This is a magnetic grabber. Its magnet has lost most of its strength so that it will hardly pick up a screw without the screw shaking off of the magnet.
This Instructable will show how to make the magnet stronger while maintaining the original magnetic polarity.
- Small gauge insulated wire
- Electrical tape
- Round shank screwdriver
- Magnetic compass
- Old flashlight batteries
- Wire cutter
Step 1: Wind a Coil
The magnet is in the smooth end of the grabber. I want to wind a coil of small gauge insulated wire around the smooth end. The wire is plastic coated, but enameled wire would work as well. I wound a coil almost the full length of the smooth end, although less would have been fine, since the magnet is surely shorter than the smooth end. I did not count the turns of wire, but wound three layers.
Step 2: Check Magnetic Polarity
I want to strengthen what magnetism remains in the magnet. I do not want to reverse its polarity so that I must take it down to zero and then build it up in the reverse polarity.
I am using a magnetic compass to determine the polarity of the magnet in the grabber. I turned the compass so it is not on the earth's North - South axis and brought the magnet near to the compass. The indicator swung so that the magnet attracted the South pole of the magnet in the compass.
Step 3: Determine the Electrical Polarity Needed
I taped my coil of wire so it would not unravel. It is wound loosely enough that I was able to slip it off of the grabber and onto a screwdriver with a slightly smaller diameter.
I energized the coil with an old flashlight battery. One lead on my coil is shorter than the other and I found if I connect the shorter lead to the positive (+) tip of the battery, the screwdriver temporarily becomes a magnet that attracts the South pole of the magnet in the compass. Now I know how to connect the batteries to strengthen the magnet in the grabber.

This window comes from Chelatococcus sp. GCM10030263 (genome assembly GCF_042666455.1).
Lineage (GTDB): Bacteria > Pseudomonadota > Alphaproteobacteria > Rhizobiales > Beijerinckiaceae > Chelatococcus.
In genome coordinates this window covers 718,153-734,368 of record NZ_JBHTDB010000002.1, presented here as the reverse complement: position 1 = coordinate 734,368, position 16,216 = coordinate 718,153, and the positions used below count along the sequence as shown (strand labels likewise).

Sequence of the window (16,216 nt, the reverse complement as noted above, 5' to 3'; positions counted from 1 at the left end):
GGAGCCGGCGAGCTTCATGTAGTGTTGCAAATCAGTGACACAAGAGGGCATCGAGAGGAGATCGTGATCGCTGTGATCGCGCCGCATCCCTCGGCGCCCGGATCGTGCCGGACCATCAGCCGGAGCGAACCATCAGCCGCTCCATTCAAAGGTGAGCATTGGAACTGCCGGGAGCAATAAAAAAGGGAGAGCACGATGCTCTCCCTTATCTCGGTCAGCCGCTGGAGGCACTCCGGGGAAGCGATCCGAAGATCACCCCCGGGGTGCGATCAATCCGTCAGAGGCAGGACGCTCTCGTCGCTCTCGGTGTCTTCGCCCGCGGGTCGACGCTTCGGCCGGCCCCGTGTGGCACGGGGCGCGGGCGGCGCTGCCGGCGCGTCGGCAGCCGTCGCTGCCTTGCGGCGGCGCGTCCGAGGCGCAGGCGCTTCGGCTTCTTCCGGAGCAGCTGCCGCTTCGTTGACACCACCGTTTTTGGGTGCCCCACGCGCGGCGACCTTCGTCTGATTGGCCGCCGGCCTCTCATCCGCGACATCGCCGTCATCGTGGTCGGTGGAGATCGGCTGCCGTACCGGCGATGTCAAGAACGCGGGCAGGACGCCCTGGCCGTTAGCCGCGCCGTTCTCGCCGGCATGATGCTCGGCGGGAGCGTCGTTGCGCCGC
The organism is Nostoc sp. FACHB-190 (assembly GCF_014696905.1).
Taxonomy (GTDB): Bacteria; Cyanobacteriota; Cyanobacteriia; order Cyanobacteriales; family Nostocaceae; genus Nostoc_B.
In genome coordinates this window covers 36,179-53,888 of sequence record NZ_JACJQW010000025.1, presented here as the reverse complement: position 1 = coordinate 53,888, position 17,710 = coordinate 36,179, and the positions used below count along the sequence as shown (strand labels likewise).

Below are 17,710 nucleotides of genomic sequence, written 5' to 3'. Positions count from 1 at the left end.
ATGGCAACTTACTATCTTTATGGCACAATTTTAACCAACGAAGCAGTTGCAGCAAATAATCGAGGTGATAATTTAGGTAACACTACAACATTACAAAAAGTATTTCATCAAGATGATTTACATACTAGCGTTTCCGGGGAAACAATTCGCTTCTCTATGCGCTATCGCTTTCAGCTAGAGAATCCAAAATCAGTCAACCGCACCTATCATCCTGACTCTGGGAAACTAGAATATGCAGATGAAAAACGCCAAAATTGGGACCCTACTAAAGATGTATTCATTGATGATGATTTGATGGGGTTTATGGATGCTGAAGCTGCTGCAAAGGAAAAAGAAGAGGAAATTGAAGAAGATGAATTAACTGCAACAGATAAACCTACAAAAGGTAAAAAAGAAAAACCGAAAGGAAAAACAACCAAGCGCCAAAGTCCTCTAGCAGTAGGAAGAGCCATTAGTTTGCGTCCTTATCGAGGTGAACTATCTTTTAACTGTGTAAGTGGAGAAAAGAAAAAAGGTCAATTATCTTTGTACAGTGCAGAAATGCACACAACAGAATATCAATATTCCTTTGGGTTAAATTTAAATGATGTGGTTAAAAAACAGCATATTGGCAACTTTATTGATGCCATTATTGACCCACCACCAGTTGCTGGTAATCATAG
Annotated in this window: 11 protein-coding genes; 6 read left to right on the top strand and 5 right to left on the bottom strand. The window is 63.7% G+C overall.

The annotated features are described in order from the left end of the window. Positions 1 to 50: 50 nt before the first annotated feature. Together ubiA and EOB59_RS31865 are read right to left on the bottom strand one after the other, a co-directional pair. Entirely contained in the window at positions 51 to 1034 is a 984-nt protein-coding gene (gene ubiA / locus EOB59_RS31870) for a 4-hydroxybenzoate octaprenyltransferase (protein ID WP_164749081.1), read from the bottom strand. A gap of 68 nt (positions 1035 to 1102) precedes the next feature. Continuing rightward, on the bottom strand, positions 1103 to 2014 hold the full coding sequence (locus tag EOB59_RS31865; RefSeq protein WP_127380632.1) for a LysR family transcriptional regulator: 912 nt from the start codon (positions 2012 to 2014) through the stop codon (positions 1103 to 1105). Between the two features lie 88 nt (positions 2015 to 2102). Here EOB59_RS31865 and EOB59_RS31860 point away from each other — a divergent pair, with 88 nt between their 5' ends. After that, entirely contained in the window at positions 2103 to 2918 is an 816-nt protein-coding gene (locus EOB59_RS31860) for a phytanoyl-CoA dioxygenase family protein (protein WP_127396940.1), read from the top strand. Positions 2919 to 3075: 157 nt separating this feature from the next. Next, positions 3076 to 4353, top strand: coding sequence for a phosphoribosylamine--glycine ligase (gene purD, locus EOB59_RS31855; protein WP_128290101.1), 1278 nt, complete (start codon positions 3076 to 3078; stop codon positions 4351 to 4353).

Step 4: Magnetize
I slipped the coil off of the screwdriver and back onto the end of the grabber so the shorter lead is nearer to the forward end as on the screwdriver in the last step. I used two old flashlight batteries to energize the coil, and I held the leads from the coil by hand for a couple of minutes. I could actually feel some warmth at the negative (-) connection held by my thumb.
3 volts was enough to do what I needed. If I had connected the coil to a car battery, the results would have been faster to achieve, but I may have melted the insulation on my coil, too.
I stopped to check the strength of the magnetism in the grabber. When it seemed strong enough to do what I want to do, I disconnected the batteries and removed the coil.
Step 5: Test
I am holding the magnetized end of the grabber so the photo will be more understandable. Of course, I would normally hold the other end when retrieving a screw from some recess into which it had fallen.
My newly re-magnetized grabber can now lift a 3 inch lag screw 5/16 inch in diameter. That is far better than it could do before.